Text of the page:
If you’ve watched any horror films in the last couple of years, you’ve probably seen this one ten times over an exorcism presented in the form of a faux-documentary. Where this film differs from every single other low budget, exorcism film is that the reverend who performs the rite has become a religious sceptic and is making this documentary as a way of exposing just how much of a sham exorcisms are.

Cotton (Fabian), the preacher, is asked to help cure Nell (Bell), a teenage girl who has taken to slaughtering farm animals while retaining no memory of the acts. Cotton agrees to do it in exchange for the permission to film the exorcism. His method though, is decidedly unorthodox. He uses a bunch of gadgets to fake an exorcism in an attempt to help Nell get over what he’s convinced is a psychological condition in which she believes herself to be possessed. When this approach fails, it becomes apparent that they’re dealing with something far more sinister than a teenager’s overactive imagination.

From the moment Cotton announces his religious doubts and his intention behind making the documentary, the entire film just unfolds in your mind, and for the most part it’s identical to what actually ends up playing on screen. Yes, there are a number of twists but they’re generally minor details and take place towards the end. Despite its predictability, the film spends most of its running time playing an is-she-or-isn’t-she game where Cotton keeps trying to rationalise the weird things happening to Nell. It isn’t boring but it does feel rather futile. We all know that she’s actually possessed so why is Cotton taking so long to just accept that fact?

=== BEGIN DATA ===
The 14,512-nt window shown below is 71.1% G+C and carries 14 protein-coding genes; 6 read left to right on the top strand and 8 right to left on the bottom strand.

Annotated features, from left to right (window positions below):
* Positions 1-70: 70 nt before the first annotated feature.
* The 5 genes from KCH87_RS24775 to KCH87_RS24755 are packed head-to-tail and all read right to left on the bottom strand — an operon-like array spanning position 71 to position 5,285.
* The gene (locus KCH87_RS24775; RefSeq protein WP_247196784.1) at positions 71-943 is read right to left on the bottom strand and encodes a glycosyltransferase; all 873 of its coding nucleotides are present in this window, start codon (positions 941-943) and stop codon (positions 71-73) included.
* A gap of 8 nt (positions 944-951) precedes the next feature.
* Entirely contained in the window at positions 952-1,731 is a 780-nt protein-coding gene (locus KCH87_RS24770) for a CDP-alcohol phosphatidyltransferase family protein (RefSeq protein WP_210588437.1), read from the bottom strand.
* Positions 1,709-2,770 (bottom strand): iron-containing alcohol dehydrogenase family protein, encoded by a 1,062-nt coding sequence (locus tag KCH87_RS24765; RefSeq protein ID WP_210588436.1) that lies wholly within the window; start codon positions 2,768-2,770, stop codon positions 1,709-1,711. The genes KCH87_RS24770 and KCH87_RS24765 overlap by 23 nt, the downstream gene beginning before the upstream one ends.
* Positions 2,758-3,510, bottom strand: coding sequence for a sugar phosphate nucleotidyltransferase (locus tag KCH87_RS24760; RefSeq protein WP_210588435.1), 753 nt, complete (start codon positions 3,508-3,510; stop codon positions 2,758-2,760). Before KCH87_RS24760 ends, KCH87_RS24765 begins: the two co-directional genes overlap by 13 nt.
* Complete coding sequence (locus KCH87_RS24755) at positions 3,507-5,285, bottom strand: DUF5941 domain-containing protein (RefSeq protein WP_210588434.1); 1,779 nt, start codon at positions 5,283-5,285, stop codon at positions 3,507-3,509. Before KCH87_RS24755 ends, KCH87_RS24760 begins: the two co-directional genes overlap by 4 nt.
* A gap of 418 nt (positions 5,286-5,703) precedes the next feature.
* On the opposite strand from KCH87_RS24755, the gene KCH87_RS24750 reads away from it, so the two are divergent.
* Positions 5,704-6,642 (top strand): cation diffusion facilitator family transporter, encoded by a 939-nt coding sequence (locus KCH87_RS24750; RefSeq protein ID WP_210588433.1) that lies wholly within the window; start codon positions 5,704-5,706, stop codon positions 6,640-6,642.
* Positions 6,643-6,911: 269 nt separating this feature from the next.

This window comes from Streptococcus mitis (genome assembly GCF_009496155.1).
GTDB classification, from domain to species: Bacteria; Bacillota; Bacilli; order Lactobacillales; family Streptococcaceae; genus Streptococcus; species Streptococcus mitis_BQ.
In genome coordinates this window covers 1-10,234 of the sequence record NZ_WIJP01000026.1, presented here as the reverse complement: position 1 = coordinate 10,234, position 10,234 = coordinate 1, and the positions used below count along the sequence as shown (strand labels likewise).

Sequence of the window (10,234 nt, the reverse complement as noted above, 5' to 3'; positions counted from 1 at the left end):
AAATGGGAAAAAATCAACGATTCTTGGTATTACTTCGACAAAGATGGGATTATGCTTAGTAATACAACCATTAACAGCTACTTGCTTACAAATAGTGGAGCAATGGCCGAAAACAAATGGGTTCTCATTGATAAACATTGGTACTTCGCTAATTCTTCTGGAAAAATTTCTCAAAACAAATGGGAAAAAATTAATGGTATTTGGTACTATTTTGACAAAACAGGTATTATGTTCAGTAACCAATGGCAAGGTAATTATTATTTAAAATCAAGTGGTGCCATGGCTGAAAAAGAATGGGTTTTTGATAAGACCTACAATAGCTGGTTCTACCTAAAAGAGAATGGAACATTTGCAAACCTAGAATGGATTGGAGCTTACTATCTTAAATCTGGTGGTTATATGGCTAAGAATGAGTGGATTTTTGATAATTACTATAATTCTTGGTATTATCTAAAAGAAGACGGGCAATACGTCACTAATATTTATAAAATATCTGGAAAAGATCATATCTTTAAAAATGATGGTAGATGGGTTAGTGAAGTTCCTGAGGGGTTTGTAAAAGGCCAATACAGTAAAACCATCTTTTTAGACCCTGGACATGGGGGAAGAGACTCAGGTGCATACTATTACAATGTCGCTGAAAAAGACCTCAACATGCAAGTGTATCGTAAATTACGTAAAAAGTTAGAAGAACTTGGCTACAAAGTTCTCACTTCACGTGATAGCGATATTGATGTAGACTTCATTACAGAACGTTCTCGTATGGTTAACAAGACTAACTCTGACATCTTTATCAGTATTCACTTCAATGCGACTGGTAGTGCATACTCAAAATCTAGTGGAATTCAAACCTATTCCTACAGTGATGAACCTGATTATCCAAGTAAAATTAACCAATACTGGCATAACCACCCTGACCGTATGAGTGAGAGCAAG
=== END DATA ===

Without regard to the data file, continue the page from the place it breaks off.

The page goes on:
Fabian is a trooper though and gives a pretty lively performance as a man dealing with the aftermath of a crisis of faith only to start questioning his agnosticism. He anchors the movie and is the reason that it’s as watchable as it is. Bell nails both sides of her character - the sheltered, naive girl and the psychotic monster - and Landry is chilling as her protective, abrasive brother.

Apart from the mostly unsurprising plot, the film does manage to establish a rather tense mood and the fake exorcism scene is pretty inspired. However, the found-footage / faux-documentary gimmick that has all but taken over horror really needs to be retired, especially when it’s done pretty sloppily – as is the case here.

The Last Exorcism buries a smart idea under all the trappings of every other similar film that has come out recently. Cotton is a novel character and it would have been more interesting to increase the focus on his dilemma and to test his faith in a less conventional, more explicit manner. As it is, The Last Exorcism is a solid horror film that has tried to inject some smarts into the genre.